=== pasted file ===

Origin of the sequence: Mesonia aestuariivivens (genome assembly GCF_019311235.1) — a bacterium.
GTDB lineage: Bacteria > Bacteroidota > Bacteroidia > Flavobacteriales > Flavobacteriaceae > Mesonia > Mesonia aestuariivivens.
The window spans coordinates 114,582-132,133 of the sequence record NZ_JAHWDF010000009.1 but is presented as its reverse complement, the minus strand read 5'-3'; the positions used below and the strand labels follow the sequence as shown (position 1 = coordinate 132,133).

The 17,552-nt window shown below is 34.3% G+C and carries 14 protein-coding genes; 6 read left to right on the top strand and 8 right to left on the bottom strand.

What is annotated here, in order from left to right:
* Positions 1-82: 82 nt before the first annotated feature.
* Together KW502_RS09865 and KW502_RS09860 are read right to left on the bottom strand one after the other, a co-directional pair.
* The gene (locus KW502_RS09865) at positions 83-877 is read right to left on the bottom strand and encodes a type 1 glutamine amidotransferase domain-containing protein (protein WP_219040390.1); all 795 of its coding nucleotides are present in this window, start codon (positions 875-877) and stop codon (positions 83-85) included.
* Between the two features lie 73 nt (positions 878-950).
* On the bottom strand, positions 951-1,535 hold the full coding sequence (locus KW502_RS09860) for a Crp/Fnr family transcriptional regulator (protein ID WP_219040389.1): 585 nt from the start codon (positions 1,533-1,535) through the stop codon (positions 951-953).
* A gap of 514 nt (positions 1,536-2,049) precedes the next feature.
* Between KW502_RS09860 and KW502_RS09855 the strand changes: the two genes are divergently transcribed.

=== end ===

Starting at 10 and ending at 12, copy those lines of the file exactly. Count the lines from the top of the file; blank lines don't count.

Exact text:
* On the bottom strand, positions 951-1,535 hold the full coding sequence (locus KW502_RS09860) for a Crp/Fnr family transcriptional regulator (protein ID WP_219040389.1): 585 nt from the start codon (positions 1,533-1,535) through the stop codon (positions 951-953).
* A gap of 514 nt (positions 1,536-2,049) precedes the next feature.
* Between KW502_RS09860 and KW502_RS09855 the strand changes: the two genes are divergently transcribed.